Noah Tulk is a player for the Tommies men's volleyball team at St. Thomas University. (Daniel Salas/AQ)

After the COVID-19 pandemic derailed his sophomore season, Noah Tulk has returned to the St. Thomas University Tommies volleyball team.

“COVID happened halfway through my second year, and I realized I wasn’t going to be playing,” said Tulk. “I wasn’t enjoying the schooling I was taking. I liked economics, but I wasn’t sure if that’s what I wanted to do.”

He transferred to the University of New Brunswick during the pandemic and started a kinesiology degree. Tulk is now taking three courses at both UNB and STU to finish his economics and kinesiology programs.

Tulk fell in love with volleyball in grade 12 but first picked it up in grade 11. Before that, he had always been a hockey player. After his senior volleyball season in high school, Tulk was recruited by the coach of STU’s men’s volleyball team, Henri Mallet.

Aside from sports, family is one of the most important things in Tulk’s life, which is why he decided to play for STU where his parents could watch him play in-person. He’s from the Fredericton area and wanted to keep the relationships he built with his friends.

During his rookie year in 2018, STU won its ninth Conference Championship and became the most decorated team in the history of the Atlantic Collegiate Athletic Association (ACAA).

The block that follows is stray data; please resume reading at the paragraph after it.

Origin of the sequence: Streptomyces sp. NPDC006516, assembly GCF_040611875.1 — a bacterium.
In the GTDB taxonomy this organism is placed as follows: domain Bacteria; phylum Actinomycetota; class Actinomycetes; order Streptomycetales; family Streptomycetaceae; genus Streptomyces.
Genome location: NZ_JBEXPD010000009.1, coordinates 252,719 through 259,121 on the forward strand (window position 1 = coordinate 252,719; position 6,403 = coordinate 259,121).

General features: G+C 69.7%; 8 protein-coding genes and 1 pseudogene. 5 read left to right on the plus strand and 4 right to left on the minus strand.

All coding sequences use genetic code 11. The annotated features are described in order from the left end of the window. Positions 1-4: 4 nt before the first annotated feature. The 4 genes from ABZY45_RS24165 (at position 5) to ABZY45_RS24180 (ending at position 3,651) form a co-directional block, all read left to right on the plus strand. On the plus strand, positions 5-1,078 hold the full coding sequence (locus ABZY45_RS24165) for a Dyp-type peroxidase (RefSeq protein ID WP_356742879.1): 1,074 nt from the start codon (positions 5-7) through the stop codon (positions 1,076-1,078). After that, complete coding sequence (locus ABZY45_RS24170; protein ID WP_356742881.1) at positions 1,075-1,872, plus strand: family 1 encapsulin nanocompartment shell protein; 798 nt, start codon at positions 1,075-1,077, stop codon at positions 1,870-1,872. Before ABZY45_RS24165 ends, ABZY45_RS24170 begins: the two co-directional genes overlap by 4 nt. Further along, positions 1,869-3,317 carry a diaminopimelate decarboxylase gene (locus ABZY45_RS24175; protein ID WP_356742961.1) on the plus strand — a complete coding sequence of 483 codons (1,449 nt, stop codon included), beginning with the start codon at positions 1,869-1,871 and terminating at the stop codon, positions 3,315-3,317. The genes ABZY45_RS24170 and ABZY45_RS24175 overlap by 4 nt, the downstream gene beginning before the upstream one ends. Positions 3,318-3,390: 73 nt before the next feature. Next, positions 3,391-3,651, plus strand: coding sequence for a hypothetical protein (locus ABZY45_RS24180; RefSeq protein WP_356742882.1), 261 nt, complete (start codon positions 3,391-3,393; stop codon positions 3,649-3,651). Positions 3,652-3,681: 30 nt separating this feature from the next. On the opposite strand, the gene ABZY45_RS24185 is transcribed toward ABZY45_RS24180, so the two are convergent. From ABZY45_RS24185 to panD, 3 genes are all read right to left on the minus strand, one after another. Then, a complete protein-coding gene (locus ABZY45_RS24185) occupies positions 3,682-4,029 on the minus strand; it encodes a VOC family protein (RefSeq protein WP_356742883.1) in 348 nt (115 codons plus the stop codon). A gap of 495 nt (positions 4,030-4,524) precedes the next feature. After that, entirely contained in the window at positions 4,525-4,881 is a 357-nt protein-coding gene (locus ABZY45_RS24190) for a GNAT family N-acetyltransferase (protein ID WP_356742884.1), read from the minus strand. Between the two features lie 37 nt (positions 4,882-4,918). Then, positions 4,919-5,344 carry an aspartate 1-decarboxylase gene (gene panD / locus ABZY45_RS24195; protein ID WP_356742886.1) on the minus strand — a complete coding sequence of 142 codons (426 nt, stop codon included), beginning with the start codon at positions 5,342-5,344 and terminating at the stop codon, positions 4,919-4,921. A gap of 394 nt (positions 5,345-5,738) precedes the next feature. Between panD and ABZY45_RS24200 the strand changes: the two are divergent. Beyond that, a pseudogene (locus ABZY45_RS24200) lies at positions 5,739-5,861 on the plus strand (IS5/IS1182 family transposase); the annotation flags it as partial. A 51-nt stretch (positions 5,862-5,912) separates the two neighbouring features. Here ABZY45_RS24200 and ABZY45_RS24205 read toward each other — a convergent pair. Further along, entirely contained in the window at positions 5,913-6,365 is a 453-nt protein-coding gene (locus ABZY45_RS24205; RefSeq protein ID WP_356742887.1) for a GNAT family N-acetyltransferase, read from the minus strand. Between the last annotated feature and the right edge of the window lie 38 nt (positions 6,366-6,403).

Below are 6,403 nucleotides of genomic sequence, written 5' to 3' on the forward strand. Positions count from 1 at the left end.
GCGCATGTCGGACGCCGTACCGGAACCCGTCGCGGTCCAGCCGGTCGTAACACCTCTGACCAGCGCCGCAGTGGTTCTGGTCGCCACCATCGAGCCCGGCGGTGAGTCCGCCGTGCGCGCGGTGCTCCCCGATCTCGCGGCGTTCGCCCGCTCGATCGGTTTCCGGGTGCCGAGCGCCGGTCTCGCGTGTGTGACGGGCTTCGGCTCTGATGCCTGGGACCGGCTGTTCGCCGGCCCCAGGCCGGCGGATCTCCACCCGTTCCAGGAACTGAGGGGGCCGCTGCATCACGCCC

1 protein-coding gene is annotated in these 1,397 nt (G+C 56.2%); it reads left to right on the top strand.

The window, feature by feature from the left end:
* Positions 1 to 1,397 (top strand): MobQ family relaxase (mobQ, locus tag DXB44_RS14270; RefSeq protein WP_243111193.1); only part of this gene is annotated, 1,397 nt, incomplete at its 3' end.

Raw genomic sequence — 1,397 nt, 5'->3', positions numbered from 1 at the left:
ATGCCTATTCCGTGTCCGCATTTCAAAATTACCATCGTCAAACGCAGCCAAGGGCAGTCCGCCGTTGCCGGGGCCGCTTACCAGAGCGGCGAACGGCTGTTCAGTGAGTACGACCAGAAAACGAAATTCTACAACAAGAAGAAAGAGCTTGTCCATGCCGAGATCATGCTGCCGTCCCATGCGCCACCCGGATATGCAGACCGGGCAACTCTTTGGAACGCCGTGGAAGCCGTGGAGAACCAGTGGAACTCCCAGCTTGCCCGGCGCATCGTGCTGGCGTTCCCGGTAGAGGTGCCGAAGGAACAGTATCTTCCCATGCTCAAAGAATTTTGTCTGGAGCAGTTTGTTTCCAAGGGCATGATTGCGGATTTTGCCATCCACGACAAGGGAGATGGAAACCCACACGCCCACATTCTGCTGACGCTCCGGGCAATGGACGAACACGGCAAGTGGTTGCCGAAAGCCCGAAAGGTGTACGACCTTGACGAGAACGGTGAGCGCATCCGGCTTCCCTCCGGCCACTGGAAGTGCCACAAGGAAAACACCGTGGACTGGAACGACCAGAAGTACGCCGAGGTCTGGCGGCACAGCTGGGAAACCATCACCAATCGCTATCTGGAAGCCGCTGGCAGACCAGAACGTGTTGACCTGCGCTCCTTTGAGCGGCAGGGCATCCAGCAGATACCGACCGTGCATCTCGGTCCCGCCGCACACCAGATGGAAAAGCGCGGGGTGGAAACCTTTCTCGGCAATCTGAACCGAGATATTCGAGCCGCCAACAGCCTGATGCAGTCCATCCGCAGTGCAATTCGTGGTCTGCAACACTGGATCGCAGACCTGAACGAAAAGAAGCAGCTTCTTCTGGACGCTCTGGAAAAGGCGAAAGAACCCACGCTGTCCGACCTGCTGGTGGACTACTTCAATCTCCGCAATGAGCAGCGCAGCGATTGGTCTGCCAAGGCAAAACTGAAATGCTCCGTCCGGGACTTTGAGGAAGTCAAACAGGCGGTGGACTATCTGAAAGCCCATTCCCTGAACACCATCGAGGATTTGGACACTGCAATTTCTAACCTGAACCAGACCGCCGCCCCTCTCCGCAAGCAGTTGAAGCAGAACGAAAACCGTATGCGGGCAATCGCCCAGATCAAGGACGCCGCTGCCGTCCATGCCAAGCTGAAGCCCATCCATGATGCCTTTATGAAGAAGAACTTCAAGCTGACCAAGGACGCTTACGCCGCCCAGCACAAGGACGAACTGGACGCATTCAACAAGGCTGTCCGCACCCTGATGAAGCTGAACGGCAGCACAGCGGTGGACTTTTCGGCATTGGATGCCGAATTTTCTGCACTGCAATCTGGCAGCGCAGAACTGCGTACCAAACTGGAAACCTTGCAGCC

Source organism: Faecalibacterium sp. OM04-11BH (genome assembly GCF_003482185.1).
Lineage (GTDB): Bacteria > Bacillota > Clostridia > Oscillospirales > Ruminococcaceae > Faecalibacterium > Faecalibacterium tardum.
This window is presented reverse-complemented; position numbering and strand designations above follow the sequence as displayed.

Tulk said his strengths are one of the aspects that he feels sets him apart from an average player. He was STU’s most improved player during the 2019-20 season before the pandemic struck, which he said slowed down his production and development.

“If it weren’t for COVID, I wouldn’t have left,” he said.

Tulk has prepared himself for this comeback because even though he left the varsity level, he kept playing on senior men’s leagues to stay fresh and build his game.

Now that he’s back for the upcoming season, Tulk is confident that the team will be able to win the ACAA Championships this year.

“We have a good group of guys,” said Tulk.

Tulk came back because he wanted to have options after graduation, which double majoring provides, but also because there was something missing for him.

“I just missed playing volleyball,” said Tulk.